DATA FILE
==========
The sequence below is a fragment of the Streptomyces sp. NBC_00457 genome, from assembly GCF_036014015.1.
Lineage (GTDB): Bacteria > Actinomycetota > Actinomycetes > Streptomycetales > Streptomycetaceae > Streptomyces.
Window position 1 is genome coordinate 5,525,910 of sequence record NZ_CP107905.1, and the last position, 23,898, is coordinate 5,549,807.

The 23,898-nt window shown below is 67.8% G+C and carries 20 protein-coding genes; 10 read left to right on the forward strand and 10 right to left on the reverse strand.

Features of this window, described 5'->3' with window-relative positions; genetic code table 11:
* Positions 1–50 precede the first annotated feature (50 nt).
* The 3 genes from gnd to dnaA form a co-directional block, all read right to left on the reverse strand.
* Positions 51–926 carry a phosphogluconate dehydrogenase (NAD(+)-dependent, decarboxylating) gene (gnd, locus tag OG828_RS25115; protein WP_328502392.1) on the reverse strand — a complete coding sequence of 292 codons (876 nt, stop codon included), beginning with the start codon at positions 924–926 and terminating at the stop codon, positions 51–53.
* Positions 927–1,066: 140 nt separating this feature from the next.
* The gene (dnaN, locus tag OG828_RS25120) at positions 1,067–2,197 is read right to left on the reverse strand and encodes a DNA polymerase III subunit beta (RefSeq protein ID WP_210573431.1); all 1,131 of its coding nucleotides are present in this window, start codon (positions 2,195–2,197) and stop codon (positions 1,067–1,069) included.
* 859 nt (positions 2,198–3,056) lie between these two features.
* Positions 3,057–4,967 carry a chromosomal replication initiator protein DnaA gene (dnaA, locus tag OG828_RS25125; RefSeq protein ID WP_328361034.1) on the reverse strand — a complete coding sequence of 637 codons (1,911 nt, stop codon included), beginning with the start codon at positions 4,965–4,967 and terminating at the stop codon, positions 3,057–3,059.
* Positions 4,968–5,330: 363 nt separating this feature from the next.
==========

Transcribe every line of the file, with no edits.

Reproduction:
The sequence below is a fragment of the Streptomyces sp. NBC_00457 genome, from assembly GCF_036014015.1.
Lineage (GTDB): Bacteria > Actinomycetota > Actinomycetes > Streptomycetales > Streptomycetaceae > Streptomyces.
Window position 1 is genome coordinate 5,525,910 of sequence record NZ_CP107905.1, and the last position, 23,898, is coordinate 5,549,807.

The 23,898-nt window shown below is 67.8% G+C and carries 20 protein-coding genes; 10 read left to right on the forward strand and 10 right to left on the reverse strand.

Features of this window, described 5'->3' with window-relative positions; genetic code table 11:
* Positions 1–50 precede the first annotated feature (50 nt).
* The 3 genes from gnd to dnaA form a co-directional block, all read right to left on the reverse strand.
* Positions 51–926 carry a phosphogluconate dehydrogenase (NAD(+)-dependent, decarboxylating) gene (gnd, locus tag OG828_RS25115; protein WP_328502392.1) on the reverse strand — a complete coding sequence of 292 codons (876 nt, stop codon included), beginning with the start codon at positions 924–926 and terminating at the stop codon, positions 51–53.
* Positions 927–1,066: 140 nt separating this feature from the next.
* The gene (dnaN, locus tag OG828_RS25120) at positions 1,067–2,197 is read right to left on the reverse strand and encodes a DNA polymerase III subunit beta (RefSeq protein ID WP_210573431.1); all 1,131 of its coding nucleotides are present in this window, start codon (positions 2,195–2,197) and stop codon (positions 1,067–1,069) included.
* 859 nt (positions 2,198–3,056) lie between these two features.
* Positions 3,057–4,967 carry a chromosomal replication initiator protein DnaA gene (dnaA, locus tag OG828_RS25125; RefSeq protein ID WP_328361034.1) on the reverse strand — a complete coding sequence of 637 codons (1,911 nt, stop codon included), beginning with the start codon at positions 4,965–4,967 and terminating at the stop codon, positions 3,057–3,059.
* Positions 4,968–5,330: 363 nt separating this feature from the next.